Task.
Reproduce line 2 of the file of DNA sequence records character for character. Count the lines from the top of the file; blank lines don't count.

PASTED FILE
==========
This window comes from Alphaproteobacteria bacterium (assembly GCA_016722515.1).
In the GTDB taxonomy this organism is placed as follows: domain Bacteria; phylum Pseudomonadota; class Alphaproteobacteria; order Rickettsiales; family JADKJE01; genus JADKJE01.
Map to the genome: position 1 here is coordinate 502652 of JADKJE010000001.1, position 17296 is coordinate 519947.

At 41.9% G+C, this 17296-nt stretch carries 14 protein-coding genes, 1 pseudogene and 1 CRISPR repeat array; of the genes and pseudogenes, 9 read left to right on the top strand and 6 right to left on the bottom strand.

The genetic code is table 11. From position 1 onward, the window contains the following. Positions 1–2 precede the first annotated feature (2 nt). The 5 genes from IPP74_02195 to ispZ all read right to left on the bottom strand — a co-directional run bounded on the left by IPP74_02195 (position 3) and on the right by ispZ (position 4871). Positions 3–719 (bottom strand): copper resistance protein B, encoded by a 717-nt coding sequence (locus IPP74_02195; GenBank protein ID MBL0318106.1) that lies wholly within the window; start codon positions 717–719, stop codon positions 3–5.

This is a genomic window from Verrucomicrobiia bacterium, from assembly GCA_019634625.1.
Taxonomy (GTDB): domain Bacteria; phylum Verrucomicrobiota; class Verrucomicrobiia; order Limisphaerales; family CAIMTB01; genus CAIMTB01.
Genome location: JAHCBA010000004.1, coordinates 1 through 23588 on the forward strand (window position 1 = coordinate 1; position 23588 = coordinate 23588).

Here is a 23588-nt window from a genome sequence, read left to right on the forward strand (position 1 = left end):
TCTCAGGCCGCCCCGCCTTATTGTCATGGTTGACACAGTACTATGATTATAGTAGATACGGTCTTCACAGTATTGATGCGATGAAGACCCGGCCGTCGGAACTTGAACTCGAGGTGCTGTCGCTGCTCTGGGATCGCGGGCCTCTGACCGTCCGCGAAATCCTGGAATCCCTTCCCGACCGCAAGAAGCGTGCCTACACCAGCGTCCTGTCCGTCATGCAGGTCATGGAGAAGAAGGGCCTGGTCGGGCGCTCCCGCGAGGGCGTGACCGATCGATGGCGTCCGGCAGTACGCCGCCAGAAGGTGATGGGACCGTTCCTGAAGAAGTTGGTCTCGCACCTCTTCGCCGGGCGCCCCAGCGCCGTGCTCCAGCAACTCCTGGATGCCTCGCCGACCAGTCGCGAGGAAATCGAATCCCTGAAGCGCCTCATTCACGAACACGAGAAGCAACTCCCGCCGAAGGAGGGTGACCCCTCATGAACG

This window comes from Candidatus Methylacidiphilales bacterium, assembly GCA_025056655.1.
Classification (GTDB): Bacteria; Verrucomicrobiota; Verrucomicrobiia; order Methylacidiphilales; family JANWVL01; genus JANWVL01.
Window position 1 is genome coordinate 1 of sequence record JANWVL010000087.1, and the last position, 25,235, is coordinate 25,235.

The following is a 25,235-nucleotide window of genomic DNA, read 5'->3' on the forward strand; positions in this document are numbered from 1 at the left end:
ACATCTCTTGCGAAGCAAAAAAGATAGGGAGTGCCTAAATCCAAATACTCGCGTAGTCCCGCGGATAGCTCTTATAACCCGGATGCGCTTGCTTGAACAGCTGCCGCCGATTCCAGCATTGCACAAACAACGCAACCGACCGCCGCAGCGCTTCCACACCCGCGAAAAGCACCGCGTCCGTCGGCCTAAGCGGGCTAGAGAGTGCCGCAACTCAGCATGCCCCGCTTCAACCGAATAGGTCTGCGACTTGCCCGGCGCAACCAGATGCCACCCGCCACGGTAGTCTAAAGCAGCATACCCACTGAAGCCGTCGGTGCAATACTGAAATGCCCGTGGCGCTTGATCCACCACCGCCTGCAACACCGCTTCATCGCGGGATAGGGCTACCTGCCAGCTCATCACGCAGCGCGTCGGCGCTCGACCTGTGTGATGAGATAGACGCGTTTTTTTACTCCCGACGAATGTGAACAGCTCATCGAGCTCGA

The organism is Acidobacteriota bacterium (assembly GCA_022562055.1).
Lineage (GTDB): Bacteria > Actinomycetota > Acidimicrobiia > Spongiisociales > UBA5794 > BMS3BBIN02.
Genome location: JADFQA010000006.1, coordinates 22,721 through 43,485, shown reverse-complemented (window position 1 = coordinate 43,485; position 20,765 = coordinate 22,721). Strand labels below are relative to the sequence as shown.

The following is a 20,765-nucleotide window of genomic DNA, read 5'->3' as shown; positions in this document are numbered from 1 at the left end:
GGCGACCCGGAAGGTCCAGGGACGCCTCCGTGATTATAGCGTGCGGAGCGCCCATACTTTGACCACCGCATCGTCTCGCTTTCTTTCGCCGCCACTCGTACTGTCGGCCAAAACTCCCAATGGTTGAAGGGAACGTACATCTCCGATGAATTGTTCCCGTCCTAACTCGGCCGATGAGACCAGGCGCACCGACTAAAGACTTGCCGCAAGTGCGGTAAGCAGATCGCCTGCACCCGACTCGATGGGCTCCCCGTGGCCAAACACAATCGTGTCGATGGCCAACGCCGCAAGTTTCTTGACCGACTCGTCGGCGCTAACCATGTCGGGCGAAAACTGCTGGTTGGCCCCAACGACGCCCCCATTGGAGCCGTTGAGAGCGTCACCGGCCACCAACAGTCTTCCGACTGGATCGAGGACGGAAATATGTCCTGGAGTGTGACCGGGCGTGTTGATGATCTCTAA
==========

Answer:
In the GTDB taxonomy this organism is placed as follows: domain Bacteria; phylum Pseudomonadota; class Alphaproteobacteria; order Rickettsiales; family JADKJE01; genus JADKJE01.